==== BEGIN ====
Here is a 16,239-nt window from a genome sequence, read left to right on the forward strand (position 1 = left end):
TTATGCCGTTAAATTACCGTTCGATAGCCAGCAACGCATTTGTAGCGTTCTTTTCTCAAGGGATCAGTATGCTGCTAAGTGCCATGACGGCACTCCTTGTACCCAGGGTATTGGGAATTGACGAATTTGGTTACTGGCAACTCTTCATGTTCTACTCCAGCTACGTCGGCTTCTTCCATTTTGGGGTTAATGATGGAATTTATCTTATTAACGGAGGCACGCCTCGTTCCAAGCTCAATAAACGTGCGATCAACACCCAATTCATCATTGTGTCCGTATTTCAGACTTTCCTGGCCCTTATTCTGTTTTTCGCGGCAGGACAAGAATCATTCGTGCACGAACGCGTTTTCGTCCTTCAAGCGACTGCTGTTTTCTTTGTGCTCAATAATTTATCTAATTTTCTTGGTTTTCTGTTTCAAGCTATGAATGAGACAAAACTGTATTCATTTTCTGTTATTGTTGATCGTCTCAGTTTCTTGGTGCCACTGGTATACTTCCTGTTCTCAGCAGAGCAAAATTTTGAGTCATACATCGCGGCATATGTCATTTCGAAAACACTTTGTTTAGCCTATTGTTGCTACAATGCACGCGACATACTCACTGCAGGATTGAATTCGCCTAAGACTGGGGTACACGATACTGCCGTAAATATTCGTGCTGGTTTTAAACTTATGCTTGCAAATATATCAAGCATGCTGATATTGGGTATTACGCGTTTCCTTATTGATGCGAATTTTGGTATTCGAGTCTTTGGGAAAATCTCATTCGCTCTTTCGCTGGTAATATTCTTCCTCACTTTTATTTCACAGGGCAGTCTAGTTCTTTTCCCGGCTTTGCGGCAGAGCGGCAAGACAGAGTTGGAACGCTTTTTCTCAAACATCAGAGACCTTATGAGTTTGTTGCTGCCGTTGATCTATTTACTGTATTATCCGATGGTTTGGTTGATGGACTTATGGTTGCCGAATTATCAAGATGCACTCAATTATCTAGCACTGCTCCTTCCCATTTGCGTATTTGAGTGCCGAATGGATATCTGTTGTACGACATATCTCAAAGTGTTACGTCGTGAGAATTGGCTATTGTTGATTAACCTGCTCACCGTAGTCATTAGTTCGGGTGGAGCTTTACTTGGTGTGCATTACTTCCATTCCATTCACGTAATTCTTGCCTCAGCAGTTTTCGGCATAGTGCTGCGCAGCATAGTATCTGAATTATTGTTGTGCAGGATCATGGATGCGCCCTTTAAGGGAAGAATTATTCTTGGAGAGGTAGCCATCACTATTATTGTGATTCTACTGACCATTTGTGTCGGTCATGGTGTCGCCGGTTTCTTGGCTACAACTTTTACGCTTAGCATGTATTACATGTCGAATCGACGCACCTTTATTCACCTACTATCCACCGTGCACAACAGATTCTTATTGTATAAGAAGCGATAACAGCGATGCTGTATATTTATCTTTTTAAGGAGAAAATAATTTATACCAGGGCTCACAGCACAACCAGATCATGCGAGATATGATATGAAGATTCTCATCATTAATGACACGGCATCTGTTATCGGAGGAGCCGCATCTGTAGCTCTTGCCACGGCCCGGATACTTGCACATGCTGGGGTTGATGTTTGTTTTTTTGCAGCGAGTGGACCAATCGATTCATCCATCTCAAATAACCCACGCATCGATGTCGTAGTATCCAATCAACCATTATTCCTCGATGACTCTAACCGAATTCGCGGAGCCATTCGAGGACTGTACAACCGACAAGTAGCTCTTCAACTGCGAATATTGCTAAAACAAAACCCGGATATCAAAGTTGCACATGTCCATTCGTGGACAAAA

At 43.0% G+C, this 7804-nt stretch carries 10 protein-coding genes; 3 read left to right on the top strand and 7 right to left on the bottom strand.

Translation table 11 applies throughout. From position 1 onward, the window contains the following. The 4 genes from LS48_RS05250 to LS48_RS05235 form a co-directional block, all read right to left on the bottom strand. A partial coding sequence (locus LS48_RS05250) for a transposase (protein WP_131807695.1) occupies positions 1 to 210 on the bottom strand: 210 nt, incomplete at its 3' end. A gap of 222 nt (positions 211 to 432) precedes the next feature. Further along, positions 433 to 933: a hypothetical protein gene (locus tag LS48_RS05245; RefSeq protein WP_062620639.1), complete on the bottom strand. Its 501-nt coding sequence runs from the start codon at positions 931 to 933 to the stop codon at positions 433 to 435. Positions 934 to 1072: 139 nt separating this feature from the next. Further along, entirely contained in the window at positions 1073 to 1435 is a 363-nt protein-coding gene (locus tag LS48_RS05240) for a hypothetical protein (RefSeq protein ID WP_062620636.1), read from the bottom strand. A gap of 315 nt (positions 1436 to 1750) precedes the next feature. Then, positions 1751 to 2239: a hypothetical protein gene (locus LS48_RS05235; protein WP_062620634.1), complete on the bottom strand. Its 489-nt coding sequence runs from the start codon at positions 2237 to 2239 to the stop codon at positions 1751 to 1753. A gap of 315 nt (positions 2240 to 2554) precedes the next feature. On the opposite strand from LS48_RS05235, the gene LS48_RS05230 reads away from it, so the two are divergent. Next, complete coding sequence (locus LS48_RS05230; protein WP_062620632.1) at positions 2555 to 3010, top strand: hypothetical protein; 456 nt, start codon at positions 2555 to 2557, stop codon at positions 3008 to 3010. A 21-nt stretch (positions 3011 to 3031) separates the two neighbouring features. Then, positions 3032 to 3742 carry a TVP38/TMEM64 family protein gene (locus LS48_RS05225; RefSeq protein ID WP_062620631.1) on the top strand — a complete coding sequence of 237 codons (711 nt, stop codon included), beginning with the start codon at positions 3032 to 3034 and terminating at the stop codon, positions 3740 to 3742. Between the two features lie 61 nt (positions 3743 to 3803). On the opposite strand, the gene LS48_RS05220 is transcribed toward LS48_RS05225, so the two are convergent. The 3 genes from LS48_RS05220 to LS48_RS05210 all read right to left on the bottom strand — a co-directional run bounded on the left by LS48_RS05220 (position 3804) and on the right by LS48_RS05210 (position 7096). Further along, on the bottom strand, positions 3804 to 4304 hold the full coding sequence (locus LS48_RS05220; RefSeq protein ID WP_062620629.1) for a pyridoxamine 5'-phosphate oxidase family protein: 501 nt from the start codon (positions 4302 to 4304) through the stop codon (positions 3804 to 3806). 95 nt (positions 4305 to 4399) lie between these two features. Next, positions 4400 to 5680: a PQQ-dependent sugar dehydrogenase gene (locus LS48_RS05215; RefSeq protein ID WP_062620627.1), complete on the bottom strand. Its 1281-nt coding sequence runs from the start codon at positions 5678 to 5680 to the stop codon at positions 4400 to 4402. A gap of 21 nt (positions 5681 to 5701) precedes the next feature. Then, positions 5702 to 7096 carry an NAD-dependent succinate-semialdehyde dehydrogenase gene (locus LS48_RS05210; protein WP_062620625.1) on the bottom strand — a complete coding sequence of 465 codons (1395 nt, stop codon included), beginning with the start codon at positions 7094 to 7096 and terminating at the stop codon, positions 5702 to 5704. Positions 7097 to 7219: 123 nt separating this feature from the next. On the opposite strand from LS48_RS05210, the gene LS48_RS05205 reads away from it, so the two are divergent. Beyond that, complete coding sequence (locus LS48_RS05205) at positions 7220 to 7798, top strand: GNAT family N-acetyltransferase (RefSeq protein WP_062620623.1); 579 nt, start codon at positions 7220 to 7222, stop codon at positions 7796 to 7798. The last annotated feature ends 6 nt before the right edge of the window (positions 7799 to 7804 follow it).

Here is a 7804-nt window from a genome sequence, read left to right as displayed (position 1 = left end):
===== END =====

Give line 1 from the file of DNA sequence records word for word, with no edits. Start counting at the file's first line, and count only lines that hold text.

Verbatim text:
Here is a 16,239-nt window from a genome sequence, read left to right on the forward strand (position 1 = left end):